“Kya aap yeh brand aapke dhukan mein rakhthein hain?”

Just a sample from my restricted but oft-used Hindi dialogues the last week here in Bangalore. I love Hindi for its simplicity and its understandability to a layman…you can always somehow manage to decipher what the other chap is trying to tell you. At least that’s the working relationship I’ve built up with the retailers here. I halt any attempt to begin a conversation in Kannada by a pointed question in Hindi …and then we take it from there with a combination of rudimentary English, Hindi and mime.

Consider this episode when I was travelling by bus within the city of Bangalore and I had no clue where to alight. I turned to my neighbour, a chap around my age who seemed to be a daily-wage earner, and my potential source of information.

“Sirsi Circle kab aayega?”

“Aur dho aur stop”, he replied in even more broken Hindi than mine. But this chap was a companionable sort, bless his soul, and he could see I needed help, so he persisted.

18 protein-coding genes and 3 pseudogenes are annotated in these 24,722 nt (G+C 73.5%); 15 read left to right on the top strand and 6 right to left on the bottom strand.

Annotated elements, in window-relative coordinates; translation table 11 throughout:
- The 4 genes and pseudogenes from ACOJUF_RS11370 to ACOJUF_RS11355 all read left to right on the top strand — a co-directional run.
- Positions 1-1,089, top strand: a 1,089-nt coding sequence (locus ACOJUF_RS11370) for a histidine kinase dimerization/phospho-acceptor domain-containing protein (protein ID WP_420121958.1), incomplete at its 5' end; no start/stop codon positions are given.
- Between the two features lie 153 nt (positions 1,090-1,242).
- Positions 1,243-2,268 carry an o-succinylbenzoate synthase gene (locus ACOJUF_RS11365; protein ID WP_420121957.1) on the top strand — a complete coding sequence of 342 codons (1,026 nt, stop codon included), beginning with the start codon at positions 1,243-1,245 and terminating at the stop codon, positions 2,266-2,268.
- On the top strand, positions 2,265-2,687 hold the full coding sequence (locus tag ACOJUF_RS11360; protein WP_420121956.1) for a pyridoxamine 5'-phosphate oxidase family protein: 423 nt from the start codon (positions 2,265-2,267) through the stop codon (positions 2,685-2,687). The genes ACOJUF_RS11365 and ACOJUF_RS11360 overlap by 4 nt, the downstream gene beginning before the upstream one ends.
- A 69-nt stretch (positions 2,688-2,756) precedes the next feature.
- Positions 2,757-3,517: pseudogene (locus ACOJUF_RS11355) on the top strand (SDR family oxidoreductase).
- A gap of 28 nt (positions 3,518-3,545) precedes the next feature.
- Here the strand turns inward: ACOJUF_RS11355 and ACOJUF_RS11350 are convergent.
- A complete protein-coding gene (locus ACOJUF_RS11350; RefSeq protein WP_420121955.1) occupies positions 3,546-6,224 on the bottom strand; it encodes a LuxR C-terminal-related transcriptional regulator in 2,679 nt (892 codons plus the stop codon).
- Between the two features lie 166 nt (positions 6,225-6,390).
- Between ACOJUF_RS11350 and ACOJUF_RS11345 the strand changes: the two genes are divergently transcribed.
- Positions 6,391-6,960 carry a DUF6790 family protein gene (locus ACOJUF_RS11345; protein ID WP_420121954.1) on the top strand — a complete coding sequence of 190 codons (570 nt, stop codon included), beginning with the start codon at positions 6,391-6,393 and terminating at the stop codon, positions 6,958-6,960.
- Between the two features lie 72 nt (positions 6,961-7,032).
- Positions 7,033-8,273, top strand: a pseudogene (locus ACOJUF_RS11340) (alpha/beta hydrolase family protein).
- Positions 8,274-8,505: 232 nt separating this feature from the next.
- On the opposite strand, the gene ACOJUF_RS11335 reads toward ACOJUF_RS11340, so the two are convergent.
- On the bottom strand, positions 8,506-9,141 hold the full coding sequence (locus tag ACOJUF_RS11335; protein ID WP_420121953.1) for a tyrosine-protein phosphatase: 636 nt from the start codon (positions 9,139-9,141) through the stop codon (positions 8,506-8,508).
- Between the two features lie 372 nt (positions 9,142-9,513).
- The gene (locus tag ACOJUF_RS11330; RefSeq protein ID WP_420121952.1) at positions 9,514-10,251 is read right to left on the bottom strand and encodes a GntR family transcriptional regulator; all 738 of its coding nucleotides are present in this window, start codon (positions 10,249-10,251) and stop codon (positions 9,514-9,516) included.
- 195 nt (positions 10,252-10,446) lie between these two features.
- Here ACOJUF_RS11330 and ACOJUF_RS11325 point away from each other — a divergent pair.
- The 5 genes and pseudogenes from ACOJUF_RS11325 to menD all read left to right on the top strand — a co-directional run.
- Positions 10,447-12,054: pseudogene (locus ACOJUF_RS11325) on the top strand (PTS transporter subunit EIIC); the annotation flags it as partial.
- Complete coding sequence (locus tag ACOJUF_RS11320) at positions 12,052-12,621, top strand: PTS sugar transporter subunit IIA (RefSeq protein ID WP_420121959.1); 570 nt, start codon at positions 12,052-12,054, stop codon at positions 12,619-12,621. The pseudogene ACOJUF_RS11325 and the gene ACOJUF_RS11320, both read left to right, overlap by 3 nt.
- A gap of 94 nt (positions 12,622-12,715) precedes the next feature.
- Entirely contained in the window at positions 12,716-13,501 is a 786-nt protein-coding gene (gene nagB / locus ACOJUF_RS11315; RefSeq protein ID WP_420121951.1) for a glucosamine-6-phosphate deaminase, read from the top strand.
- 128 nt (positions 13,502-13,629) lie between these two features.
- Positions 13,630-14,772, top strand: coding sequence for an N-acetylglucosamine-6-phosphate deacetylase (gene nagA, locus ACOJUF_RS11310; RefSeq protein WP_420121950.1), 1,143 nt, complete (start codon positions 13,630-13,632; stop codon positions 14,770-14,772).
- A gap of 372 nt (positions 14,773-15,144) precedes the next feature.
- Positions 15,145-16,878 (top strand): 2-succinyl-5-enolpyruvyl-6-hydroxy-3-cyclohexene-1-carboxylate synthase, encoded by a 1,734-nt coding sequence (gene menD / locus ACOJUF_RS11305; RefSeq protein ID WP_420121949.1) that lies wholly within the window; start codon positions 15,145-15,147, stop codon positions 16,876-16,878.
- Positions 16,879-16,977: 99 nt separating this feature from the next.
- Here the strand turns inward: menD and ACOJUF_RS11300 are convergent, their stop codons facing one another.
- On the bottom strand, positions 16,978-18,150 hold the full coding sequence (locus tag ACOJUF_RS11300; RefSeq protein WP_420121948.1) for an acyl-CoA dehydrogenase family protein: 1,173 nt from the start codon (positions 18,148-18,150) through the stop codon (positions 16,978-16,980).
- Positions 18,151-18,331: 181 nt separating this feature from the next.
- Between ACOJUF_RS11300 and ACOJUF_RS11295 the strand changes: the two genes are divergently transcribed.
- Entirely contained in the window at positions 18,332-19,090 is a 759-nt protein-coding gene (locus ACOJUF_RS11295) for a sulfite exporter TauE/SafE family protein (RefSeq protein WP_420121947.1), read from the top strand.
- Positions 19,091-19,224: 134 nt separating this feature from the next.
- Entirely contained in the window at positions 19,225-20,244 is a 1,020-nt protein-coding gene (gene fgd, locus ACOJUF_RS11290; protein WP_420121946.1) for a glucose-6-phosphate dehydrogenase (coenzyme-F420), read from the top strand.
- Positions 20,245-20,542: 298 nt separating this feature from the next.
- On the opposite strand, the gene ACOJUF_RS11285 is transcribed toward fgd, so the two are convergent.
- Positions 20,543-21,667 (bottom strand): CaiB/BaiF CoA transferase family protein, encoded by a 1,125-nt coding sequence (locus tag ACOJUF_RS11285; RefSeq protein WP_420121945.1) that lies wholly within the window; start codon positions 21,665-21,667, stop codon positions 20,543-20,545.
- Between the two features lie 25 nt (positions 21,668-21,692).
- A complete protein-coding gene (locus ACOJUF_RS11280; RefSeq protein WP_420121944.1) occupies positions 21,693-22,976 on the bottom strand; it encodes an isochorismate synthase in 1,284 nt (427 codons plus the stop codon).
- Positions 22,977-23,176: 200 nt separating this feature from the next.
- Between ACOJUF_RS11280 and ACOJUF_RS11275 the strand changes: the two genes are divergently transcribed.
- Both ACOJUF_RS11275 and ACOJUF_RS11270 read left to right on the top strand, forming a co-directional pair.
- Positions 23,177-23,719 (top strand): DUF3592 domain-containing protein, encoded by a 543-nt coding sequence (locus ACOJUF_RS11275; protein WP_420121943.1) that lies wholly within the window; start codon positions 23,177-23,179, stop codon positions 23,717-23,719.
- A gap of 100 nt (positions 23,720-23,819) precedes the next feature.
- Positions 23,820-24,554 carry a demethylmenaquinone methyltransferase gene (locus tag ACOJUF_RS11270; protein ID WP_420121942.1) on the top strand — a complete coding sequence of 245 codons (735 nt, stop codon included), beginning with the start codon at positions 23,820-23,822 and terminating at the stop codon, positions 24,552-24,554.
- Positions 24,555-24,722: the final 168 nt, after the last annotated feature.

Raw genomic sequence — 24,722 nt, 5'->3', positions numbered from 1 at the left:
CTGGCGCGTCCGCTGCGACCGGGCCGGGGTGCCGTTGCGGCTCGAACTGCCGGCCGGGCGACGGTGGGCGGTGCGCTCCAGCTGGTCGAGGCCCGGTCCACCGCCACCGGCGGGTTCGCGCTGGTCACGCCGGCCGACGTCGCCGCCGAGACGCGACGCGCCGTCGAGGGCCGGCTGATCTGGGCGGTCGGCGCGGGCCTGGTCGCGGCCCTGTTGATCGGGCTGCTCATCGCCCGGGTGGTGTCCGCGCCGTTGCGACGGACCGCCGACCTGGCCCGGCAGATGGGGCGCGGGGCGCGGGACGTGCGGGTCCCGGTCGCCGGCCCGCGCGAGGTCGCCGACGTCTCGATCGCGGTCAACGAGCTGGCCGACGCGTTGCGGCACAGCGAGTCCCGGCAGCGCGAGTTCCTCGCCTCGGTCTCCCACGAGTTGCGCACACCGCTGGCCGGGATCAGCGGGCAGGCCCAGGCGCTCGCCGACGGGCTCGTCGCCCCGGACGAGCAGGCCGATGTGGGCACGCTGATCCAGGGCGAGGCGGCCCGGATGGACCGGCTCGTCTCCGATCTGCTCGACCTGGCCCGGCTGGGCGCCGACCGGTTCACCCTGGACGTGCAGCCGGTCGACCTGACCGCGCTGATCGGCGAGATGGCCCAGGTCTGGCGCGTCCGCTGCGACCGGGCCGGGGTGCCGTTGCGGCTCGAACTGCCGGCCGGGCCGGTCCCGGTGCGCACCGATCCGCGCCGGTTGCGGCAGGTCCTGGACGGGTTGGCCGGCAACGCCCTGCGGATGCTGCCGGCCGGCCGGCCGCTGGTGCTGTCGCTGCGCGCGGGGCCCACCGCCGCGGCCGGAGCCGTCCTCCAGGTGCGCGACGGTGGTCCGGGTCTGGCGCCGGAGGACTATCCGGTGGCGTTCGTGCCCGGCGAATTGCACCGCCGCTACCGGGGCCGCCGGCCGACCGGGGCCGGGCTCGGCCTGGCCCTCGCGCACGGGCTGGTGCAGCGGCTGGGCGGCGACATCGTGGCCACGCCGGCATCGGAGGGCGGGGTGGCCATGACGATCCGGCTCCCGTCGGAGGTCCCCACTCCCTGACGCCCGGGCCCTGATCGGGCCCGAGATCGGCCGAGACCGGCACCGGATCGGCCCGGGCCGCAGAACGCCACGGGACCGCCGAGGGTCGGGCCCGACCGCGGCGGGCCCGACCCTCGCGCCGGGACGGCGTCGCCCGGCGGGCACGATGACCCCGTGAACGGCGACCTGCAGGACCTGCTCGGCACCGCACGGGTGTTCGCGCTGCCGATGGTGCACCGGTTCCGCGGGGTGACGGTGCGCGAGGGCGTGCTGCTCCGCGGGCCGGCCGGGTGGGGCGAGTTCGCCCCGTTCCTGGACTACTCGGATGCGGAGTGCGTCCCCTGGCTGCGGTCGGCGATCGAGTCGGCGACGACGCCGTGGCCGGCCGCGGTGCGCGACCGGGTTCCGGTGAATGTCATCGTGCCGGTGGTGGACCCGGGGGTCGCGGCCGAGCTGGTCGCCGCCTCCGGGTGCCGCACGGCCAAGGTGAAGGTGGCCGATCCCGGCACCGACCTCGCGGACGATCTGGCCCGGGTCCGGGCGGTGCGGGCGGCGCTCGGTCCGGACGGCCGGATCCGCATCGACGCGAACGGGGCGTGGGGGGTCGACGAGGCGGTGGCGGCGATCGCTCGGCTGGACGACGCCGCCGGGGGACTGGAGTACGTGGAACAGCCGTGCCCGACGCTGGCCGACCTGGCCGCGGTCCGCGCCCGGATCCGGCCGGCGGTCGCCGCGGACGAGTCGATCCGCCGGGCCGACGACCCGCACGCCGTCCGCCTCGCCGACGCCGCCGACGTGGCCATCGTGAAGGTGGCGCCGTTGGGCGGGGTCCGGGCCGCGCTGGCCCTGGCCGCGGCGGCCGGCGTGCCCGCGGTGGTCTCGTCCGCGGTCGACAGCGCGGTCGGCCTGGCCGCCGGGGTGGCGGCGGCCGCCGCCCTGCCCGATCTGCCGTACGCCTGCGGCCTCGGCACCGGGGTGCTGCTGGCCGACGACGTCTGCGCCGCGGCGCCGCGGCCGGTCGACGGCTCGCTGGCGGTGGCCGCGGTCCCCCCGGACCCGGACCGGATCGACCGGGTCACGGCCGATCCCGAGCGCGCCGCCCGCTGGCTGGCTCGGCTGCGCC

“Kahan jaana hain?”

“Timberyard Yard Layout”, I beamed back at him.

He went “Aah!” and I could see him mentally charting out the most optimal route to get there.

“Kannada?”, he ventured hopefully.

I shook my head apologetically.

He smiled, shook his head back at me in a ‘this-is going-to-be-tough’ way, and took in a deep breath.

“Sirsi Circle mein utharo, road cross karo, aur straight jaao! Traffic signal aayega, left lo aur bus-stand! Timberyard Layout ka bus wahan milega!”

This was more than I had expected and I tried to get a few finer points clarified.
“Sirsi Circle aur bus-stand paas hi hai, kya?”

A furrow of confusion crossed his brow before understanding dawned.
“Oh! Monthly pass yaa daily pass?”

Trust me to stumble on the one English word the chap knew!

“Nahin, nahin! Paidhal jaa sakthe hai kya?” But I knew I was being too optimistic here.

In the end, it was upto the tried-and-tested method of Dumb Charades. My index and middle fingers did a fancy trot for my friend to get the point. He nodded vigorously and showed me his open palm with fingers pointed outwards. “Paanch minute”, followed by an impersonation of an army trooper in a parade. Yup, I could walk, apparently!